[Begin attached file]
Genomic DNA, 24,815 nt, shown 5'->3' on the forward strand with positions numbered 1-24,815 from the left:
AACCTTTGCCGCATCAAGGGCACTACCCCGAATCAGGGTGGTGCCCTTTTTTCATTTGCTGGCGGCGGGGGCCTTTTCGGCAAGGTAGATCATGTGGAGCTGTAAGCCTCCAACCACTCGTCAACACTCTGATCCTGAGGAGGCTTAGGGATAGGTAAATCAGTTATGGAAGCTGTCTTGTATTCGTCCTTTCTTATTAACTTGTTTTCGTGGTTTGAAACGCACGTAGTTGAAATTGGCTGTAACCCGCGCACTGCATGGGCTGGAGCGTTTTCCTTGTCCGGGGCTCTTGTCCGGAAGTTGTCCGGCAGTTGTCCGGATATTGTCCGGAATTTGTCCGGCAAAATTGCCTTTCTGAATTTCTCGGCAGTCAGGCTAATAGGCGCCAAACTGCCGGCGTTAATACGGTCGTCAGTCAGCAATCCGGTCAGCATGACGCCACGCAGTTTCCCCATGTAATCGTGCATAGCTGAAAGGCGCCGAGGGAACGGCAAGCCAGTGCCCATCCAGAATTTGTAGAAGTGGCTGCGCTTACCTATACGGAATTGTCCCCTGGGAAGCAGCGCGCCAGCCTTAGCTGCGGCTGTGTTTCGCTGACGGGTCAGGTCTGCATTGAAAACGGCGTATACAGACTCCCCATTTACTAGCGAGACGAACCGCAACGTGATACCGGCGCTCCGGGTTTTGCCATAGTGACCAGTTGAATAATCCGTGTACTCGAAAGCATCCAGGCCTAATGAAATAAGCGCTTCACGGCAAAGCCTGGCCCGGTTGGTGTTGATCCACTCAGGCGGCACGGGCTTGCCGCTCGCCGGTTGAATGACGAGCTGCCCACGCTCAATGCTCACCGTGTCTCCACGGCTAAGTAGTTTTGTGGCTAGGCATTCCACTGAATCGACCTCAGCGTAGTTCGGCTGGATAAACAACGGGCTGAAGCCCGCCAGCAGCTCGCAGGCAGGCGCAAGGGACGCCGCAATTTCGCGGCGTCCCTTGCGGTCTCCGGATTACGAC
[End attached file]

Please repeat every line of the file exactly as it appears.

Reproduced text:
Genomic DNA, 24,815 nt, shown 5'->3' on the forward strand with positions numbered 1-24,815 from the left:
AACCTTTGCCGCATCAAGGGCACTACCCCGAATCAGGGTGGTGCCCTTTTTTCATTTGCTGGCGGCGGGGGCCTTTTCGGCAAGGTAGATCATGTGGAGCTGTAAGCCTCCAACCACTCGTCAACACTCTGATCCTGAGGAGGCTTAGGGATAGGTAAATCAGTTATGGAAGCTGTCTTGTATTCGTCCTTTCTTATTAACTTGTTTTCGTGGTTTGAAACGCACGTAGTTGAAATTGGCTGTAACCCGCGCACTGCATGGGCTGGAGCGTTTTCCTTGTCCGGGGCTCTTGTCCGGAAGTTGTCCGGCAGTTGTCCGGATATTGTCCGGAATTTGTCCGGCAAAATTGCCTTTCTGAATTTCTCGGCAGTCAGGCTAATAGGCGCCAAACTGCCGGCGTTAATACGGTCGTCAGTCAGCAATCCGGTCAGCATGACGCCACGCAGTTTCCCCATGTAATCGTGCATAGCTGAAAGGCGCCGAGGGAACGGCAAGCCAGTGCCCATCCAGAATTTGTAGAAGTGGCTGCGCTTACCTATACGGAATTGTCCCCTGGGAAGCAGCGCGCCAGCCTTAGCTGCGGCTGTGTTTCGCTGACGGGTCAGGTCTGCATTGAAAACGGCGTATACAGACTCCCCATTTACTAGCGAGACGAACCGCAACGTGATACCGGCGCTCCGGGTTTTGCCATAGTGACCAGTTGAATAATCCGTGTACTCGAAAGCATCCAGGCCTAATGAAATAAGCGCTTCACGGCAAAGCCTGGCCCGGTTGGTGTTGATCCACTCAGGCGGCACGGGCTTGCCGCTCGCCGGTTGAATGACGAGCTGCCCACGCTCAATGCTCACCGTGTCTCCACGGCTAAGTAGTTTTGTGGCTAGGCATTCCACTGAATCGACCTCAGCGTAGTTCGGCTGGATAAACAACGGGCTGAAGCCCGCCAGCAGCTCGCAGGCAGGCGCAAGGGACGCCGCAATTTCGCGGCGTCCCTTGCGGTCTCCGGATTACGAC